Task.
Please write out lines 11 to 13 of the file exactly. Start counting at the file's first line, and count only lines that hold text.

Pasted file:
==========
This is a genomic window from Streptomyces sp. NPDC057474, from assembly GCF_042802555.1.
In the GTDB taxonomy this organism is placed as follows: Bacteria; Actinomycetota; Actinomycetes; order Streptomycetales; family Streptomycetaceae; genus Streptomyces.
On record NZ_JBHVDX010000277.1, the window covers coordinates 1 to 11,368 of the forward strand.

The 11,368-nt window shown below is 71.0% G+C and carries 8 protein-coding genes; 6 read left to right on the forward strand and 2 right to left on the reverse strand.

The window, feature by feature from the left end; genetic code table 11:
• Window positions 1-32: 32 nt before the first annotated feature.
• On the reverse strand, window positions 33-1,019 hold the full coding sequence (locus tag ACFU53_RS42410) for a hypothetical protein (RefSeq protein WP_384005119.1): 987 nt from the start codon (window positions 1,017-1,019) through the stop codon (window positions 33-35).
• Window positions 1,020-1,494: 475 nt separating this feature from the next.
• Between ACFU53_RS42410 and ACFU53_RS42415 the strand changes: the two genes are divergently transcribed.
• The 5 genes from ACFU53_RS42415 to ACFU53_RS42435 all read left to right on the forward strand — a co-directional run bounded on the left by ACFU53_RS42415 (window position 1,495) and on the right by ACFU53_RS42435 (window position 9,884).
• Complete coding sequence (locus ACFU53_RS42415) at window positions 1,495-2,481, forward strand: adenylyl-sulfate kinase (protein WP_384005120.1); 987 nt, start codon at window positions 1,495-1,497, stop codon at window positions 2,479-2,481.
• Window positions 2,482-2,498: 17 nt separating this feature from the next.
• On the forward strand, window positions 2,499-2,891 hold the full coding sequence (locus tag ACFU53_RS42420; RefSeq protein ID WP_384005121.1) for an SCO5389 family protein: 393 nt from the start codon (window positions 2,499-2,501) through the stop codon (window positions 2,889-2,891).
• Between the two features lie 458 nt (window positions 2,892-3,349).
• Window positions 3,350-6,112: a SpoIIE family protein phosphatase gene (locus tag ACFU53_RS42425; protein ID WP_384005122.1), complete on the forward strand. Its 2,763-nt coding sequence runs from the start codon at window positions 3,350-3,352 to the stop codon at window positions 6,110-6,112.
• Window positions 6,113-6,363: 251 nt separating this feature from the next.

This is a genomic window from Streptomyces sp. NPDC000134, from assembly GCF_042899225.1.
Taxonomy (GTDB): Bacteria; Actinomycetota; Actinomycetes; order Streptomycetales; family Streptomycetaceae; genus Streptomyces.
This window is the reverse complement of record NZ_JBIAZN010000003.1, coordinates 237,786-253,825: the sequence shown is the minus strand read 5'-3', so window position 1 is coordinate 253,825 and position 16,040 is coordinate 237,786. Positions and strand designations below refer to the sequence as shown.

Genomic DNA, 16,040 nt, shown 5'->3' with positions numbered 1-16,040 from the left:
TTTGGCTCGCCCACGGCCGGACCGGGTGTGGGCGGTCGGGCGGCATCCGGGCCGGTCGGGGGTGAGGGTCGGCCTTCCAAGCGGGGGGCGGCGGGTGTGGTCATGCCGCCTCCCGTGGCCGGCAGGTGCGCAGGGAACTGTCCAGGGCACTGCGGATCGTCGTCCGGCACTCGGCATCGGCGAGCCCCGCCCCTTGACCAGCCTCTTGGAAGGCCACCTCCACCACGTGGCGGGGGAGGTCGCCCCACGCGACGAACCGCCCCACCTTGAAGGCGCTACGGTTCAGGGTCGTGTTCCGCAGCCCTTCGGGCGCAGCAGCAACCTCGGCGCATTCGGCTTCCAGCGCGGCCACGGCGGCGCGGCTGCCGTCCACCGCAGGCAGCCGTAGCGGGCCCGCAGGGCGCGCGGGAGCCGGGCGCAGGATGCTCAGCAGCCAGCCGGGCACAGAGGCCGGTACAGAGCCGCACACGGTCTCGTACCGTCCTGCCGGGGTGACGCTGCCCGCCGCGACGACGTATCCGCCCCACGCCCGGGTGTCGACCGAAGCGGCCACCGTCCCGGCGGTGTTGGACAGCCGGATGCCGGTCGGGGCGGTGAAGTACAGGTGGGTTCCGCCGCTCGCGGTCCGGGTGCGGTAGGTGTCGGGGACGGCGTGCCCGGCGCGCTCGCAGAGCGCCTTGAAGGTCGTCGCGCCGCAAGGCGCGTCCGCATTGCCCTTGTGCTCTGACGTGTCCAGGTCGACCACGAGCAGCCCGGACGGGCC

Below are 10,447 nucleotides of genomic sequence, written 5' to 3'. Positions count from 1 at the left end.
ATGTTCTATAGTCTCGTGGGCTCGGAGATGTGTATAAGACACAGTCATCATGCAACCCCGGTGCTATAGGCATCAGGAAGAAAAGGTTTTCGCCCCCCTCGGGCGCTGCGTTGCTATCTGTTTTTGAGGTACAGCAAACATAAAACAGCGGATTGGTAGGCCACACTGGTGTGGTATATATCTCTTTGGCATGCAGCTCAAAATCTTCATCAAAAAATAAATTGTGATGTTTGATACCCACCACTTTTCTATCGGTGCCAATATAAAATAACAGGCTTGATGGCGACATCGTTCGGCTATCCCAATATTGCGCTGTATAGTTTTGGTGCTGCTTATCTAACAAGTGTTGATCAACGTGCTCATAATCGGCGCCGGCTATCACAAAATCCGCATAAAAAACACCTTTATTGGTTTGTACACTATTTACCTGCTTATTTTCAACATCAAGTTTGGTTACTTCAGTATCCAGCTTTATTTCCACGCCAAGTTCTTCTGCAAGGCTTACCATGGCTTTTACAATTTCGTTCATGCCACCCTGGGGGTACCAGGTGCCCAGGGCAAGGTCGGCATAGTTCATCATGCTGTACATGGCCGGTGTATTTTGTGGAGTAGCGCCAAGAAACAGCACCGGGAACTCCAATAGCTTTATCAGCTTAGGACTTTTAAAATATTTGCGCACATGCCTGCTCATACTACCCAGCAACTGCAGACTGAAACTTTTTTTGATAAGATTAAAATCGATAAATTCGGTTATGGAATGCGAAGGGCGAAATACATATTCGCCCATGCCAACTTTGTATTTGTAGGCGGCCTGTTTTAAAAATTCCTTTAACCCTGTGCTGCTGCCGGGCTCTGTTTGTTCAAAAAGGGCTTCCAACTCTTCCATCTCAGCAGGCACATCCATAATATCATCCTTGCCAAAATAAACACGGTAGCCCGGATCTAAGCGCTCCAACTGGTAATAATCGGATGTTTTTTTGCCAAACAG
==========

• Complete coding sequence (locus ACFU53_RS42415) at window positions 1,495-2,481, forward strand: adenylyl-sulfate kinase (protein WP_384005120.1); 987 nt, start codon at window positions 1,495-1,497, stop codon at window positions 2,479-2,481.
• Window positions 2,482-2,498: 17 nt separating this feature from the next.
• On the forward strand, window positions 2,499-2,891 hold the full coding sequence (locus tag ACFU53_RS42420; RefSeq protein ID WP_384005121.1) for an SCO5389 family protein: 393 nt from the start codon (window positions 2,499-2,501) through the stop codon (window positions 2,889-2,891).